As I rolled the first few blotchy stripes of white onto the ruddy brick, the thrill of transformation nearly overwhelmed me.  Up and down and then at diagonals I worked the same four-foot square, throwing tiny drops of white in every direction as I rolled, splatters dotting everything, the porch, the sidewalk, my legs and arms, my hair, the shrubbery.  After an hour of labor intensive re-creation, my arms ached and the heavy, sodden roller slipped from my grasp, landing on the sidewalk with a soft squish.  It’s a good thing I had so many other things to clean up, I thought to myself, otherwise this little mishap would be upsetting.

I stepped back to examine my progress, and it was not impressive.  My eyes scanned the length of our little house and the thought of painting its entirety was suddenly overwhelming.  Brick is porous and drinks paint exhaustively, the divots and crevices, the mortar and irregular textures, all compounded the complexity of the project.  The longer I looked, the bigger it grew, the foundation and it’s redness stretching and expanding like an inflamed rash across the yard and into the sky.  Perhaps that sales guy at Sherwin Williams was onto something with the primer suggestion. I did what any defeated visionary would do: I abandoned the project until my inspiration returned.

Every day for weeks the pure white four-foot square by the front door challenged me, gloating in its triumph, until a tall, slight boy with a curly mop of dark hair and an innocent smile knocked on the door.   Justin Something, he introduced himself, and in naive upspeak he pitched himself as the leader of a crew of experienced young students painting houses for college cash.  For a deal too good to be true, he made an offer I couldn’t refuse, and one week later Justin and his smile and his workers appeared and started prepping. For two days they taped and tarped, but mostly walked around aimlessly, dragging ladders around and drop cloths, back and forth, back and forth, then rest, then lunch, then dragging stuff around again.  Not a brush or roller did I see for those two days.

By day three, the team was reduced by half and only three showed to amble around my back and front yard in a purposeless stupor.  The following day another neglected to show, and Justin was dispirited, betrayed, his poor boyish charm clouded by confusion, and under this cumulus the painting began.  They didn’t get very far, and they didn’t seem to know what they were doing; painting brick is like dancing in quicksand and these boys, understandably, were not enjoying themselves.  It was July and the insufferable heat and humidity was unforgiving in its grip on Saint Louis.  Day five saw Justin’s team reduced by another and my four-foot square started grinning at me, again. It was the end of the week and our little house’s transformation was supposed to have been completed, and from what I saw they had a good 99.5% to go.  The temperature sailed past one hundred degrees and the sun was determined to beat these two weary painters with soft private school palms and naive university minds into submission.

Justin gave his crew of one the weekend off and he started painting on his own in a comical attempt to make up lost time.  He climbed the ladder like it was made of string and suspended in the air over a sea of man eating sharks, white knuckling the sturdy metal rails with a terrified grimace.  It took him ten minutes to reach the top, about fifteen feet, and ten seconds to realize that he had left everything he needed on the ground below.  One by one, he brought each item to rest on the shelf at the top of the ladder: the tape, scissors, a paint brush, gallon of paint, paper towels.  By the time he had all that he felt he needed, it was time for a long, well-deserved lunch.  And this is how it went for Justin from eight in the morning until eight at night, all weekend.  I watched him in the way one would watch a city person try to light a fire with a flint stone, only to set themselves alight, and not the huge pile of wood in front of them, every time.  Monday rolled around and Justin had no helpers.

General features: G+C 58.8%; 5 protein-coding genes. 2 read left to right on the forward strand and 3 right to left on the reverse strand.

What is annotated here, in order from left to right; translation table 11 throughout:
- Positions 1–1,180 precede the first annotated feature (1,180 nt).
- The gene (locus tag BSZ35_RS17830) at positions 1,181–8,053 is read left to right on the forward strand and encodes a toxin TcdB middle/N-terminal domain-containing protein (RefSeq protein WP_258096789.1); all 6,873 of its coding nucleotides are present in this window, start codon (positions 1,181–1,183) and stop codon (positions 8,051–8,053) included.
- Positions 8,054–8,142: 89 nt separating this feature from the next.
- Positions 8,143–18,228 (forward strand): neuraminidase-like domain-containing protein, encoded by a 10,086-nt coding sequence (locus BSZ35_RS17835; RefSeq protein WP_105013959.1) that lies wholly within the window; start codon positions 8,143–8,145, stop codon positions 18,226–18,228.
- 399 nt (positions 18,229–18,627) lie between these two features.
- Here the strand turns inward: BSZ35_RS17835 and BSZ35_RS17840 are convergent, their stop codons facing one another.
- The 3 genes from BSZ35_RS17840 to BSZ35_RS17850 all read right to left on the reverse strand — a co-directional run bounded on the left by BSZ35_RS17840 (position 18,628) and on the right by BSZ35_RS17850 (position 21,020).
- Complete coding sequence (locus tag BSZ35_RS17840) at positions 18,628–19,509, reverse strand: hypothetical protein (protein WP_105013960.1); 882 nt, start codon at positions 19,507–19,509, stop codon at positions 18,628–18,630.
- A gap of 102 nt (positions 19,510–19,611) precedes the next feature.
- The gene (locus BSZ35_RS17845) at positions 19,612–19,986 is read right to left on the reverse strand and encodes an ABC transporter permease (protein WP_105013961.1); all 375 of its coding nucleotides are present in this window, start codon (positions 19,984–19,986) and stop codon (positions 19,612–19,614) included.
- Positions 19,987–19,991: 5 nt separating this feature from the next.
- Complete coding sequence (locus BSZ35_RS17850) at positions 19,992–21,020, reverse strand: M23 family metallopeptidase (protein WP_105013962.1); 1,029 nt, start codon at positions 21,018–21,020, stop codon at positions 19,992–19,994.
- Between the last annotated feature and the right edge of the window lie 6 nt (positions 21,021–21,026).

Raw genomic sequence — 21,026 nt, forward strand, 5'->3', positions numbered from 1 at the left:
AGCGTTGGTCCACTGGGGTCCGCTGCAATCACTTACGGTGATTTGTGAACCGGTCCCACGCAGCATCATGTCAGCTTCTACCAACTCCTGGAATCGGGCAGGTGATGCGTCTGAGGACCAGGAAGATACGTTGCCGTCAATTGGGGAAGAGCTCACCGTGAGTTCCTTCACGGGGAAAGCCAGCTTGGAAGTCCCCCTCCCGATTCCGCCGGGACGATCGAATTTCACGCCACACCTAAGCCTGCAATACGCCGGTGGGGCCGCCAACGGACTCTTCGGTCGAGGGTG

By the time our house was finished, I was weary of him.  He had painted everything:  the sidewalk, the deck, the windows, the gutters, the flashing, the front door, the driveway, my husband’s car; nothing was spared from Justin’s splashes and splatters, his fallen brushes and rollers, his spilled buckets and cups, his drips and drops.  The yard and the plants were covered in a fine film of white, our entire acre suffocating under the carelessness of one boy.  In his defense, Justin did offer to de-film the car if I would present a bottle of denatured alcohol, but somehow that seemed like a horrible idea.  He thanked us for our business and our patience, he flashed his sweet smile and bounced his curls around playfully, and I fought an intense desire to smack his pink cheeks with a rubber glove.

I had forgotten about Justin.  As the landscaping matured it had covered all of my reminders of him, until last weekend when my dad and I ripped it all up.  Revealed was the story of the epic painting mission of a boy from Texas, oozing with cuteness and hope, squashed by reality and incompetence.  As I surveyed the dots and slashes of white on black shutters and gutters, even the leftover strips of tape that nobody bothered to remove and that withstood several years of storms and temperatures, I started to laugh.  The four foot square that started the whole mess was staring at me, again, reminding me of my own painting adventures and inability to properly plan, organize, lead, and set realistic expectations.  Perhaps I hired that Justin seeing something familiar behind his smile and beyond his curls that we both had in common, and perhaps it was our shared inability to color within the lines.

Out of Bounds

A good player does not necessarily make a good coach, just as a good coach does not necessarily make a good referee.  I played lacrosse in high school and college and currently coach a JVC team for a lovely and civilized private school just down the road, and we have a great time.  We work on skills, we learn drills, we perfect plays, we grudgingly condition, we tease one another, we laugh a lot, and we are undefeated.